Examining the Effects of Active Responding on Student Performance in an Introductory Psychology Course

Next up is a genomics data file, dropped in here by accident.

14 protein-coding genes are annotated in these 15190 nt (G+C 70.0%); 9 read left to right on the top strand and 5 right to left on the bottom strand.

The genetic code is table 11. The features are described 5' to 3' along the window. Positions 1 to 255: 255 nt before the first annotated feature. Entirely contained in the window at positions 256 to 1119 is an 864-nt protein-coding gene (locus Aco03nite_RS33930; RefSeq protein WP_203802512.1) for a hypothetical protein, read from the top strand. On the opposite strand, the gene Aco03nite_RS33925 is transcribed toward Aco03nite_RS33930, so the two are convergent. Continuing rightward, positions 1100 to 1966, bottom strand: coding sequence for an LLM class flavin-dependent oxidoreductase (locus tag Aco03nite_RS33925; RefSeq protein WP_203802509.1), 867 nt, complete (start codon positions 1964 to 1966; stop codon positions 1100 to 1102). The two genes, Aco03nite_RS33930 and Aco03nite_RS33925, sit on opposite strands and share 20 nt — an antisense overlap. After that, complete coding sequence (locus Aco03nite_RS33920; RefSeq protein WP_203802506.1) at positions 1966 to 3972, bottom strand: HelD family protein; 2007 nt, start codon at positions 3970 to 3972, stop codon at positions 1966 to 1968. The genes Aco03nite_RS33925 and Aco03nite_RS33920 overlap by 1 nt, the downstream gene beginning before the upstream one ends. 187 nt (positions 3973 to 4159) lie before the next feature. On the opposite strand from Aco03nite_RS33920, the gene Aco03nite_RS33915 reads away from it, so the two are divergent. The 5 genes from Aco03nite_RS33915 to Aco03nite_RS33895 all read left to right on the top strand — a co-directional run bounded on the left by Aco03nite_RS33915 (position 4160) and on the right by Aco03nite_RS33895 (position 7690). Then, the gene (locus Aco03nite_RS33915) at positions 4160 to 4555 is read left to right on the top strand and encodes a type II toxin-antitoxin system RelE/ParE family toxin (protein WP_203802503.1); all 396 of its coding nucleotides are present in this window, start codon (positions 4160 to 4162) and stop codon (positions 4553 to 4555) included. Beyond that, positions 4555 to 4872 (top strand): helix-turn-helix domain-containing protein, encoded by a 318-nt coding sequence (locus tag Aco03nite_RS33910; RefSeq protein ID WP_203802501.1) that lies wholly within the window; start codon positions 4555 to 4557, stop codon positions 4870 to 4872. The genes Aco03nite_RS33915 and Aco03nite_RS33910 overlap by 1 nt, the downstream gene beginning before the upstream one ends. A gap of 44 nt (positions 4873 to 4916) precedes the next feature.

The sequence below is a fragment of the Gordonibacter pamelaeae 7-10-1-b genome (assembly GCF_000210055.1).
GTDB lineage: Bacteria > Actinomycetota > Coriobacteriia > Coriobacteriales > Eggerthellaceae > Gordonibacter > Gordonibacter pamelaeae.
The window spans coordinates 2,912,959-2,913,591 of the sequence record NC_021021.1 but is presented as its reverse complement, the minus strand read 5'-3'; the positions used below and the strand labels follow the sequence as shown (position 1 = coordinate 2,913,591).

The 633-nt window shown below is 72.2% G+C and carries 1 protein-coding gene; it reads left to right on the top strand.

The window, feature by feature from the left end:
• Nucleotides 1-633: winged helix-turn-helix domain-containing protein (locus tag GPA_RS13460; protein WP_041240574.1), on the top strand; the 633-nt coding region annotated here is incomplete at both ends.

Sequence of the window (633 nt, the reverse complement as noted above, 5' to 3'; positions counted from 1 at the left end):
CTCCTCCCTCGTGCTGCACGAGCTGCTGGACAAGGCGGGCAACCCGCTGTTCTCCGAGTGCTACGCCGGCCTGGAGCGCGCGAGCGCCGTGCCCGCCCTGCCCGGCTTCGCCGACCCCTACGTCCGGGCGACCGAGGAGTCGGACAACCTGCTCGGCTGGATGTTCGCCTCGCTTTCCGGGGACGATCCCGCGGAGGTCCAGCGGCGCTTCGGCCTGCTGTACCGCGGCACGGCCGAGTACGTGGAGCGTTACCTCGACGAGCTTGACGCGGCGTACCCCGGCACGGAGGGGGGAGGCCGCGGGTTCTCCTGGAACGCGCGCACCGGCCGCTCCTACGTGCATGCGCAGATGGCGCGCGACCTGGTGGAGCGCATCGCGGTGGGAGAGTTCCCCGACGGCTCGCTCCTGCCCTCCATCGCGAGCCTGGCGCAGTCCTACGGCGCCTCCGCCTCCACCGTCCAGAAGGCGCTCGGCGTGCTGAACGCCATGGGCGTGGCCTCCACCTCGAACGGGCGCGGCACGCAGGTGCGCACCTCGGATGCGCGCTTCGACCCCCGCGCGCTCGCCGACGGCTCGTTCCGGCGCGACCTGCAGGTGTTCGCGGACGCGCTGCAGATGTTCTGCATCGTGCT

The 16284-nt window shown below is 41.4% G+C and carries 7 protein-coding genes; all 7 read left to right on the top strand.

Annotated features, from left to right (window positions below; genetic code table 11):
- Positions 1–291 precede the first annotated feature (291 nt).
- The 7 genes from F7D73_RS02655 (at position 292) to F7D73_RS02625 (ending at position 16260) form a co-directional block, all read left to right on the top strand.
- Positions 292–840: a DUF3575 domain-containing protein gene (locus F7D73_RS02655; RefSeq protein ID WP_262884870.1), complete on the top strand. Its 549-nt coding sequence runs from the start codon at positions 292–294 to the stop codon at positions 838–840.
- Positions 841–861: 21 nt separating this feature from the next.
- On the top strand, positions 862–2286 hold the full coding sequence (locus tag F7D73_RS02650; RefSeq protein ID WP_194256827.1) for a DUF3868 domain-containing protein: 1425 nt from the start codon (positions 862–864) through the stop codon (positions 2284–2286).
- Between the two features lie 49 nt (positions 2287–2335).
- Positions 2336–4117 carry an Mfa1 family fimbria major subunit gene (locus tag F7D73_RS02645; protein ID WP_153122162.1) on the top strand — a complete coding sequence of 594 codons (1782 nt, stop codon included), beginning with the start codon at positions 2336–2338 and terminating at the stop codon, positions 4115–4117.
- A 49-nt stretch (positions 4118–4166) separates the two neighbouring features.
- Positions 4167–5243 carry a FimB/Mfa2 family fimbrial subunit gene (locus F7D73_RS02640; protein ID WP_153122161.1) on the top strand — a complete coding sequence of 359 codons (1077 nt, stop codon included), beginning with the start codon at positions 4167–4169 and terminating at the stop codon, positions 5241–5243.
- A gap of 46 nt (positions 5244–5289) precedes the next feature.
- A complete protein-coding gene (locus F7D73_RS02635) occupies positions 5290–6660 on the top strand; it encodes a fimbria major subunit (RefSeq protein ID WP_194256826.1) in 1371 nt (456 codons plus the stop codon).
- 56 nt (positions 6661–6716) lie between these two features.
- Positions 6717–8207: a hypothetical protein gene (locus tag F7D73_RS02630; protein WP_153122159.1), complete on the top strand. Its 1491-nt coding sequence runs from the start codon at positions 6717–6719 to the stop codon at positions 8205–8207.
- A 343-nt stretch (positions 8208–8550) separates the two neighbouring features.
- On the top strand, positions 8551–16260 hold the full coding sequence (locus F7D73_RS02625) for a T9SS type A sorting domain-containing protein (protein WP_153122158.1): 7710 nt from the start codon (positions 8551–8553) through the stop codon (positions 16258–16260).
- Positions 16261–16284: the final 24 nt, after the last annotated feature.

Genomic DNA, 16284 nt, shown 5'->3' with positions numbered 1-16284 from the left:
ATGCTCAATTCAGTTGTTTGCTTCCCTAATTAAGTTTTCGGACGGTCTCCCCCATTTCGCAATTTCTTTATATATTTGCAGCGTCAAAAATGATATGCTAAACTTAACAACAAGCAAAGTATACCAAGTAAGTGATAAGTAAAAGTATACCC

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The purpose of this study was to examine the impact of the electronic voting devices (i.e., clickers) on immediate and delayed performance of students in an introductory psychology course. The clickers were used to promote students' active responding in small-group lectures/discussion sessions in an alternating reversal (exposure vs. lack of exposure to active responding promoted by clickers) design across two sections of students in this course. The performances of our experimental groups were also compared to the performance of a group of students from a previous semester that experienced an alternated exposure to clickers. The dependent variables included students' performance associated with discussion session quizzes, chapter quizzes, mid-term and final exams. In addition, we compared grade distribution across target semesters. The increase in student performance seen across semesters that applied the EVS, combined with the data found within the target semester provide a context for future empirical exploration of EVS as a potential source of active responding in classroom settings.